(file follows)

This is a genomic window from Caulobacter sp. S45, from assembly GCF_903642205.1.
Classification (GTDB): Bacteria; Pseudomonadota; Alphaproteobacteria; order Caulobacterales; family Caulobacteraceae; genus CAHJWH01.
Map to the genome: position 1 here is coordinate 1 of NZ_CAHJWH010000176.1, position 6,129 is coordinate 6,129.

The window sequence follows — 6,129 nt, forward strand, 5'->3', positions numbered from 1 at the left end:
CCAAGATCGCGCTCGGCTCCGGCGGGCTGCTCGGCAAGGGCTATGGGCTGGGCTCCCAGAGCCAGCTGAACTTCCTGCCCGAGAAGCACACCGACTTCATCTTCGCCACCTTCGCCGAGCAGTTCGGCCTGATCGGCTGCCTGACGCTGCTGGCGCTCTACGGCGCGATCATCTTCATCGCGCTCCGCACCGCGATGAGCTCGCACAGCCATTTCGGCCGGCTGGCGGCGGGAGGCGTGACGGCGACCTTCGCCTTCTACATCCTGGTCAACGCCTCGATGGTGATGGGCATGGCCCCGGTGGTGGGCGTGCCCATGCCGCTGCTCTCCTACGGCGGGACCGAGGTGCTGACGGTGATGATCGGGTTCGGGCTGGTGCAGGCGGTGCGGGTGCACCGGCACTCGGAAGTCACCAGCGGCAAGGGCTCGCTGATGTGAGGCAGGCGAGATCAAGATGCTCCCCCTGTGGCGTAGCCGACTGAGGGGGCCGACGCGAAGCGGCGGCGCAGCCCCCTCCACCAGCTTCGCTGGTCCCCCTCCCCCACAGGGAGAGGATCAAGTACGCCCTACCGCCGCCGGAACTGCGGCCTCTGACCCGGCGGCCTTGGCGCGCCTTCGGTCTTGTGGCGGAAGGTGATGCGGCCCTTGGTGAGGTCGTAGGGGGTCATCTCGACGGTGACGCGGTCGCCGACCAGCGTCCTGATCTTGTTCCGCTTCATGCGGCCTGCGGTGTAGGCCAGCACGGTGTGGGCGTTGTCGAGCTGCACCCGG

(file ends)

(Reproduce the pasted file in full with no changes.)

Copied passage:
This is a genomic window from Caulobacter sp. S45, from assembly GCF_903642205.1.
Classification (GTDB): Bacteria; Pseudomonadota; Alphaproteobacteria; order Caulobacterales; family Caulobacteraceae; genus CAHJWH01.
Map to the genome: position 1 here is coordinate 1 of NZ_CAHJWH010000176.1, position 6,129 is coordinate 6,129.

The window sequence follows — 6,129 nt, forward strand, 5'->3', positions numbered from 1 at the left end:
CCAAGATCGCGCTCGGCTCCGGCGGGCTGCTCGGCAAGGGCTATGGGCTGGGCTCCCAGAGCCAGCTGAACTTCCTGCCCGAGAAGCACACCGACTTCATCTTCGCCACCTTCGCCGAGCAGTTCGGCCTGATCGGCTGCCTGACGCTGCTGGCGCTCTACGGCGCGATCATCTTCATCGCGCTCCGCACCGCGATGAGCTCGCACAGCCATTTCGGCCGGCTGGCGGCGGGAGGCGTGACGGCGACCTTCGCCTTCTACATCCTGGTCAACGCCTCGATGGTGATGGGCATGGCCCCGGTGGTGGGCGTGCCCATGCCGCTGCTCTCCTACGGCGGGACCGAGGTGCTGACGGTGATGATCGGGTTCGGGCTGGTGCAGGCGGTGCGGGTGCACCGGCACTCGGAAGTCACCAGCGGCAAGGGCTCGCTGATGTGAGGCAGGCGAGATCAAGATGCTCCCCCTGTGGCGTAGCCGACTGAGGGGGCCGACGCGAAGCGGCGGCGCAGCCCCCTCCACCAGCTTCGCTGGTCCCCCTCCCCCACAGGGAGAGGATCAAGTACGCCCTACCGCCGCCGGAACTGCGGCCTCTGACCCGGCGGCCTTGGCGCGCCTTCGGTCTTGTGGCGGAAGGTGATGCGGCCCTTGGTGAGGTCGTAGGGGGTCATCTCGACGGTGACGCGGTCGCCGACCAGCGTCCTGATCTTGTTCCGCTTCATGCGGCCTGCGGTGTAGGCCAGCACGGTGTGGGCGTTGTCGAGCTGCACCCGG